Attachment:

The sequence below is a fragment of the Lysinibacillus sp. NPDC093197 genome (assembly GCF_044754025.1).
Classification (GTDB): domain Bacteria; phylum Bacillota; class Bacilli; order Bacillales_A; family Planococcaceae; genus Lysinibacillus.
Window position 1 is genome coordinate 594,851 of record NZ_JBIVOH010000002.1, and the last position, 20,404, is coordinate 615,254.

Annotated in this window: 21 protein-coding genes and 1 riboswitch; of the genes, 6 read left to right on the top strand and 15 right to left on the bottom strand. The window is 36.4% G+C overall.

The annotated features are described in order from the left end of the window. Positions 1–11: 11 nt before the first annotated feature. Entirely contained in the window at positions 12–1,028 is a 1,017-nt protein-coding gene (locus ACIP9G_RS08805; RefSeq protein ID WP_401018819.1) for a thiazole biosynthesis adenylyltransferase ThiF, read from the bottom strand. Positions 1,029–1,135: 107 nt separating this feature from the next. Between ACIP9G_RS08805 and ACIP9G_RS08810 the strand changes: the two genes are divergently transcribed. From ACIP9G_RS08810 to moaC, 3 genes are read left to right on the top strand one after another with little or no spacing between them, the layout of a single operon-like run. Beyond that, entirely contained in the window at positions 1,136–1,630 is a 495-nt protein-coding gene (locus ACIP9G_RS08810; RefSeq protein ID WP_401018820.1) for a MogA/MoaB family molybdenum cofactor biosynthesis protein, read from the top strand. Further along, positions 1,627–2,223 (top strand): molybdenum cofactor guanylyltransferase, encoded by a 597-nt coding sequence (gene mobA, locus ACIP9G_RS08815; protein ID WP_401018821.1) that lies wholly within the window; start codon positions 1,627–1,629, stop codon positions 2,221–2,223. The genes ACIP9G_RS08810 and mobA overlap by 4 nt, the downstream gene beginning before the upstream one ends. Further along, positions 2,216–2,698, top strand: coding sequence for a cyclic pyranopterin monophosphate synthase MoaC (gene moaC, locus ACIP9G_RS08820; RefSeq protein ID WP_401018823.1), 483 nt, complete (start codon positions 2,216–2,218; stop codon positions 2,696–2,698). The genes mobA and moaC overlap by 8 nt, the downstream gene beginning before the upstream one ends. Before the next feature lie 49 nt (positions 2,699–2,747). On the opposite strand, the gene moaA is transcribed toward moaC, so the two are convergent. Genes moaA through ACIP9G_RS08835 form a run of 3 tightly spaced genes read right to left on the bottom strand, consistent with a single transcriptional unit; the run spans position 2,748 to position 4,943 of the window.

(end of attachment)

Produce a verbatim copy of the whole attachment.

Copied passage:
The sequence below is a fragment of the Lysinibacillus sp. NPDC093197 genome (assembly GCF_044754025.1).
Classification (GTDB): domain Bacteria; phylum Bacillota; class Bacilli; order Bacillales_A; family Planococcaceae; genus Lysinibacillus.
Window position 1 is genome coordinate 594,851 of record NZ_JBIVOH010000002.1, and the last position, 20,404, is coordinate 615,254.

Annotated in this window: 21 protein-coding genes and 1 riboswitch; of the genes, 6 read left to right on the top strand and 15 right to left on the bottom strand. The window is 36.4% G+C overall.

The annotated features are described in order from the left end of the window. Positions 1–11: 11 nt before the first annotated feature. Entirely contained in the window at positions 12–1,028 is a 1,017-nt protein-coding gene (locus ACIP9G_RS08805; RefSeq protein ID WP_401018819.1) for a thiazole biosynthesis adenylyltransferase ThiF, read from the bottom strand. Positions 1,029–1,135: 107 nt separating this feature from the next. Between ACIP9G_RS08805 and ACIP9G_RS08810 the strand changes: the two genes are divergently transcribed. From ACIP9G_RS08810 to moaC, 3 genes are read left to right on the top strand one after another with little or no spacing between them, the layout of a single operon-like run. Beyond that, entirely contained in the window at positions 1,136–1,630 is a 495-nt protein-coding gene (locus ACIP9G_RS08810; RefSeq protein ID WP_401018820.1) for a MogA/MoaB family molybdenum cofactor biosynthesis protein, read from the top strand. Further along, positions 1,627–2,223 (top strand): molybdenum cofactor guanylyltransferase, encoded by a 597-nt coding sequence (gene mobA, locus ACIP9G_RS08815; protein ID WP_401018821.1) that lies wholly within the window; start codon positions 1,627–1,629, stop codon positions 2,221–2,223. The genes ACIP9G_RS08810 and mobA overlap by 4 nt, the downstream gene beginning before the upstream one ends. Further along, positions 2,216–2,698, top strand: coding sequence for a cyclic pyranopterin monophosphate synthase MoaC (gene moaC, locus ACIP9G_RS08820; RefSeq protein ID WP_401018823.1), 483 nt, complete (start codon positions 2,216–2,218; stop codon positions 2,696–2,698). The genes mobA and moaC overlap by 8 nt, the downstream gene beginning before the upstream one ends. Before the next feature lie 49 nt (positions 2,699–2,747). On the opposite strand, the gene moaA is transcribed toward moaC, so the two are convergent. Genes moaA through ACIP9G_RS08835 form a run of 3 tightly spaced genes read right to left on the bottom strand, consistent with a single transcriptional unit; the run spans position 2,748 to position 4,943 of the window.